The Best Dog Training Leashes, According to Trainers and Vet Behaviorists
Walking a dog is one of those tasks that seems like it should be effortless. After all, it's a chore often assigned to kids and teens. Like every other skill, though, leash training requires careful thought, patience, and an appreciation for how daunting it can be for your puppy. "The owner's main role during leash training is encouragement, support, and guidance, never negative discipline," says Mary Altomare, head veterinarian a Mt. Pleasant Animal Shelter in East Hanover, N.J. "Leash training with a mindset of discipline can start off on a negative tone and have a detrimental effect to training."
Altomare recommends getting your pup used to walking on a leash by having her wear it indoors during playtime to create a positive association. Then, hold a treat in your hand to encourage your dog to walk next to you rather than in front of you. "The goal is to have the pup walk alongside the owner, not pulling in front or being dragged behind," Altomare says.
Any time a task is complete, reward with a treat to create a positive association.
"Start somewhere distraction free, such as inside your home," says Glenna Cupp, certified fear-free professional trainer, counselor, and owner of New Jersey-based Wild Thing Dog Training. "Then move into your yard, and eventually on 'real world' walks. Starting somewhere easy helps you lay the foundation."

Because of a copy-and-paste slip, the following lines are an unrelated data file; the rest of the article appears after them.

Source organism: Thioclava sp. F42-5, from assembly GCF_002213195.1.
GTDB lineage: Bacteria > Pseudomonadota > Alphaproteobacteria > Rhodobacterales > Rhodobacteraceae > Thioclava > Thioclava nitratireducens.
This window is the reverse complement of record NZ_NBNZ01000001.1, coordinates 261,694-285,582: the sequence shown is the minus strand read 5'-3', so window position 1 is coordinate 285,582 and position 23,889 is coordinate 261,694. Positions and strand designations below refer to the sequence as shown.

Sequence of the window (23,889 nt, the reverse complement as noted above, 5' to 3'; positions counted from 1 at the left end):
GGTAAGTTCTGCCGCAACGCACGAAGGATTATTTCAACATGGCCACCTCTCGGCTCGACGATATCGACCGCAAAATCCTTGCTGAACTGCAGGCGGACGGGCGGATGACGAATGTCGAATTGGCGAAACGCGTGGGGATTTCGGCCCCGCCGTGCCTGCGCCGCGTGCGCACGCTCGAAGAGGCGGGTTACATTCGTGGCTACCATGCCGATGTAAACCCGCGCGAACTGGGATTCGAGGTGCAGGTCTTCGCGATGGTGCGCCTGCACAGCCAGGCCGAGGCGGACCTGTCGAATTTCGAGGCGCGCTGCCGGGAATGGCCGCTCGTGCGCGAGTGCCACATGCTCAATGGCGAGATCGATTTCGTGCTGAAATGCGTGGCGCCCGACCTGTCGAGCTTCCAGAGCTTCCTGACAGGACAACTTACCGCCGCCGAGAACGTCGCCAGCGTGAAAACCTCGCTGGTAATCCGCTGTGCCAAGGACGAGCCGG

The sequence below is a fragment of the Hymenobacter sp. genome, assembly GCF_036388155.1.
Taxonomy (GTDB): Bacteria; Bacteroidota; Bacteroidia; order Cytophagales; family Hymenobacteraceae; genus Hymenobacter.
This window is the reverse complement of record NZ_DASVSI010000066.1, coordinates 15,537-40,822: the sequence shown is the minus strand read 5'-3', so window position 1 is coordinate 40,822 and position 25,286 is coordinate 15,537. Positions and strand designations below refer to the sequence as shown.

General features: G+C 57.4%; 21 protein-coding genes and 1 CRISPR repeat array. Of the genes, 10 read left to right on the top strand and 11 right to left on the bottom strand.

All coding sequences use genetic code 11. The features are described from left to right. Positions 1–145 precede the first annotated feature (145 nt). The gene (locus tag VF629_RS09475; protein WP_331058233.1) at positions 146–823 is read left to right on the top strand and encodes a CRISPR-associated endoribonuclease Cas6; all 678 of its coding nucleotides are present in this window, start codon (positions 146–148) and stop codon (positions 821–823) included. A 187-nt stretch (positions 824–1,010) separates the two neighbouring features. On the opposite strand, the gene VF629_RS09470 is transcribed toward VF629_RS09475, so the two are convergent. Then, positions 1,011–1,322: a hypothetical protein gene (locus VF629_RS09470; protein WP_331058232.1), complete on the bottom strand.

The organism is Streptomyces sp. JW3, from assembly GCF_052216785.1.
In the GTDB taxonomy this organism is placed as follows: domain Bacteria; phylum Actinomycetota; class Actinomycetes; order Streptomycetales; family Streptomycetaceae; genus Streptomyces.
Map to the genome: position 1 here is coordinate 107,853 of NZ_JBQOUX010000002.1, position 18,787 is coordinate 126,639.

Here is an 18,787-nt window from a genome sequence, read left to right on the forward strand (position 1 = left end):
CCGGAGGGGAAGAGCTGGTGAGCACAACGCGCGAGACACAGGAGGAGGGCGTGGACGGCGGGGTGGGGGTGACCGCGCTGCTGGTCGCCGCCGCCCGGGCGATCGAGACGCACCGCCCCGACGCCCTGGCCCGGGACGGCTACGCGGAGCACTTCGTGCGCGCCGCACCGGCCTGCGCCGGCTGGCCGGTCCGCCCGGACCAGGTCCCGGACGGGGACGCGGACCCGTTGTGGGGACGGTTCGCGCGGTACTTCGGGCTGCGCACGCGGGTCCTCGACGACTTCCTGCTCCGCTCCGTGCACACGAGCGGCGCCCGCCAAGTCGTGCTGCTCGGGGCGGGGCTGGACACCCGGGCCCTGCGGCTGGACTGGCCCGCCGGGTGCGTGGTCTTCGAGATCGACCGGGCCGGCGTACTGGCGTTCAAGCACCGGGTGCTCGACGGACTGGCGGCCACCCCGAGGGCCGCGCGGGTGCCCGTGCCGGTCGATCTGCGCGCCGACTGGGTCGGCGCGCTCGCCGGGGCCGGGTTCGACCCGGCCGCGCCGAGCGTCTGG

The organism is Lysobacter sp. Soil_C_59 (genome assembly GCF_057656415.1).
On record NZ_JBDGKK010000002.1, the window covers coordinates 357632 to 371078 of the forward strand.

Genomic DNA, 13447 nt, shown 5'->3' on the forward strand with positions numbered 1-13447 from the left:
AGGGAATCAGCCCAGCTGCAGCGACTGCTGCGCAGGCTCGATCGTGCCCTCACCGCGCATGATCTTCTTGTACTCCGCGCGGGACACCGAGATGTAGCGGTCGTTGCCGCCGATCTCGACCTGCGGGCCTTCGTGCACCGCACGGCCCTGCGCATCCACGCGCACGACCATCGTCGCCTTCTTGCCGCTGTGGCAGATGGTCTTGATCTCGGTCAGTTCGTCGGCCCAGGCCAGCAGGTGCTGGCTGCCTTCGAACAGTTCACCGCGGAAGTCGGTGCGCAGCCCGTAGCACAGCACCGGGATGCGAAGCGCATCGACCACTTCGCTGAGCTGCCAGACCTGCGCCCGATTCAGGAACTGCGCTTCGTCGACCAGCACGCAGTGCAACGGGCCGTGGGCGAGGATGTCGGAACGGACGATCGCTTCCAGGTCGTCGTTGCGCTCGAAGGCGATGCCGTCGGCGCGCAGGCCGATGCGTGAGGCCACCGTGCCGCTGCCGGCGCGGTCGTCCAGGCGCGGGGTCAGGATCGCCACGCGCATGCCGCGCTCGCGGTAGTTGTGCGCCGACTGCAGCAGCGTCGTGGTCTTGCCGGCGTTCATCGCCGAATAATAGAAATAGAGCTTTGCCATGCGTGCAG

How to Choose a Dog Training Leash
Though a thoughtful training technique is the top priority for getting your dog comfortable with walks, the right dog training leash is crucial for comfort and safety.
"Purchasing a quality collar and leash that is appropriate for the size and breed of your pet is so important," Altomare says. "The right collar should be made of soft yet sturdy material and allow two fingers to fit snug between the collar and the pet's neck, not allowing the pet to be able to maneuver out of the collar.
"The leash should attach securely to the collar, be of substantial thickness and durability and have a lead no longer than a few feet. By 'lead' I'm referring to how long the leash is—any more than a few feet and the owner no longer truly has control of the pet, which can be a huge safety issue."
Long leashes can be great for "sniffaris" and recall training in an open area. This way you can practice recall training and feel safe knowing your dog won't catch a bunny scent and dash away.
To that end, stay away from retractable leashes, along with other advanced features (like hands-free leash designs). As always, don't be afraid to ask your vet for a personalized recommendation. If you're ready to start your search for the best dog training leash, look to these options recommended by Altomare and Cupp.